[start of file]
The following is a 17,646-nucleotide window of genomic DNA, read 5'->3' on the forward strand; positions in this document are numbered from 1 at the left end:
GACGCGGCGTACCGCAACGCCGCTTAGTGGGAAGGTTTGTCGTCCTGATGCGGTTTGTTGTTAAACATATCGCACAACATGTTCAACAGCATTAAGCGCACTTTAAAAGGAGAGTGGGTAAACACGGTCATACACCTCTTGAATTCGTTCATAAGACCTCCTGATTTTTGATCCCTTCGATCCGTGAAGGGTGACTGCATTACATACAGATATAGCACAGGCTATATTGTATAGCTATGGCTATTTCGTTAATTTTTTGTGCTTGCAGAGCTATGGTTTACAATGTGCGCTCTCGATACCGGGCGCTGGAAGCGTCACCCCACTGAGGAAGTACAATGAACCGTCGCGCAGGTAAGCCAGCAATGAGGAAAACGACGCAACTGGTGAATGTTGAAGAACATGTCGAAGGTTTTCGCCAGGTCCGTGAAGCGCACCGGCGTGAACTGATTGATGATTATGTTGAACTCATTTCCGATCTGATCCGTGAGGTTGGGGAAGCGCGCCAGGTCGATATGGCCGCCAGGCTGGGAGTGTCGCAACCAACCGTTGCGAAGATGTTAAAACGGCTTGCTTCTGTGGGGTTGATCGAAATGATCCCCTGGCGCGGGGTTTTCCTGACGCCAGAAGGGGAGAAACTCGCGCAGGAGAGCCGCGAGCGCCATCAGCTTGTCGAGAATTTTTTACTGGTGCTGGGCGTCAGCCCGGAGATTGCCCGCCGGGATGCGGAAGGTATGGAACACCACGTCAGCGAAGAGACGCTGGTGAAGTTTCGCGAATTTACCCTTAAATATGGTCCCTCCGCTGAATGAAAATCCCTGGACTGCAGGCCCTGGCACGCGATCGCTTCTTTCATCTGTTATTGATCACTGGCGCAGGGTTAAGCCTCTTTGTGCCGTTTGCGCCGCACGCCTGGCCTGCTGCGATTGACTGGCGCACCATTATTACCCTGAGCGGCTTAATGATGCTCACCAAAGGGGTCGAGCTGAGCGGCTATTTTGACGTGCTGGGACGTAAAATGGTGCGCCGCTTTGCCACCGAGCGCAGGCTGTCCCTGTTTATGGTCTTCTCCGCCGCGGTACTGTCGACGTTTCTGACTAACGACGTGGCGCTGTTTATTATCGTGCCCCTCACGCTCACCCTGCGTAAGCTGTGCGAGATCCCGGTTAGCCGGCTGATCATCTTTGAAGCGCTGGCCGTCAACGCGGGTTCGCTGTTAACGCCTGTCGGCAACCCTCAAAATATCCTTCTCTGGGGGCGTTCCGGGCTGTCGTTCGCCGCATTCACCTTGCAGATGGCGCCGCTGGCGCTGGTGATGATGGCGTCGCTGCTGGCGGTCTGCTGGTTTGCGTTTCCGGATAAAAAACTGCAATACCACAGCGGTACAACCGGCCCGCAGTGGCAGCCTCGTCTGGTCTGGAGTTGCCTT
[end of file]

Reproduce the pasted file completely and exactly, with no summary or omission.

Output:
The following is a 17,646-nucleotide window of genomic DNA, read 5'->3' on the forward strand; positions in this document are numbered from 1 at the left end:
GACGCGGCGTACCGCAACGCCGCTTAGTGGGAAGGTTTGTCGTCCTGATGCGGTTTGTTGTTAAACATATCGCACAACATGTTCAACAGCATTAAGCGCACTTTAAAAGGAGAGTGGGTAAACACGGTCATACACCTCTTGAATTCGTTCATAAGACCTCCTGATTTTTGATCCCTTCGATCCGTGAAGGGTGACTGCATTACATACAGATATAGCACAGGCTATATTGTATAGCTATGGCTATTTCGTTAATTTTTTGTGCTTGCAGAGCTATGGTTTACAATGTGCGCTCTCGATACCGGGCGCTGGAAGCGTCACCCCACTGAGGAAGTACAATGAACCGTCGCGCAGGTAAGCCAGCAATGAGGAAAACGACGCAACTGGTGAATGTTGAAGAACATGTCGAAGGTTTTCGCCAGGTCCGTGAAGCGCACCGGCGTGAACTGATTGATGATTATGTTGAACTCATTTCCGATCTGATCCGTGAGGTTGGGGAAGCGCGCCAGGTCGATATGGCCGCCAGGCTGGGAGTGTCGCAACCAACCGTTGCGAAGATGTTAAAACGGCTTGCTTCTGTGGGGTTGATCGAAATGATCCCCTGGCGCGGGGTTTTCCTGACGCCAGAAGGGGAGAAACTCGCGCAGGAGAGCCGCGAGCGCCATCAGCTTGTCGAGAATTTTTTACTGGTGCTGGGCGTCAGCCCGGAGATTGCCCGCCGGGATGCGGAAGGTATGGAACACCACGTCAGCGAAGAGACGCTGGTGAAGTTTCGCGAATTTACCCTTAAATATGGTCCCTCCGCTGAATGAAAATCCCTGGACTGCAGGCCCTGGCACGCGATCGCTTCTTTCATCTGTTATTGATCACTGGCGCAGGGTTAAGCCTCTTTGTGCCGTTTGCGCCGCACGCCTGGCCTGCTGCGATTGACTGGCGCACCATTATTACCCTGAGCGGCTTAATGATGCTCACCAAAGGGGTCGAGCTGAGCGGCTATTTTGACGTGCTGGGACGTAAAATGGTGCGCCGCTTTGCCACCGAGCGCAGGCTGTCCCTGTTTATGGTCTTCTCCGCCGCGGTACTGTCGACGTTTCTGACTAACGACGTGGCGCTGTTTATTATCGTGCCCCTCACGCTCACCCTGCGTAAGCTGTGCGAGATCCCGGTTAGCCGGCTGATCATCTTTGAAGCGCTGGCCGTCAACGCGGGTTCGCTGTTAACGCCTGTCGGCAACCCTCAAAATATCCTTCTCTGGGGGCGTTCCGGGCTGTCGTTCGCCGCATTCACCTTGCAGATGGCGCCGCTGGCGCTGGTGATGATGGCGTCGCTGCTGGCGGTCTGCTGGTTTGCGTTTCCGGATAAAAAACTGCAATACCACAGCGGTACAACCGGCCCGCAGTGGCAGCCTCGTCTGGTCTGGAGTTGCCTT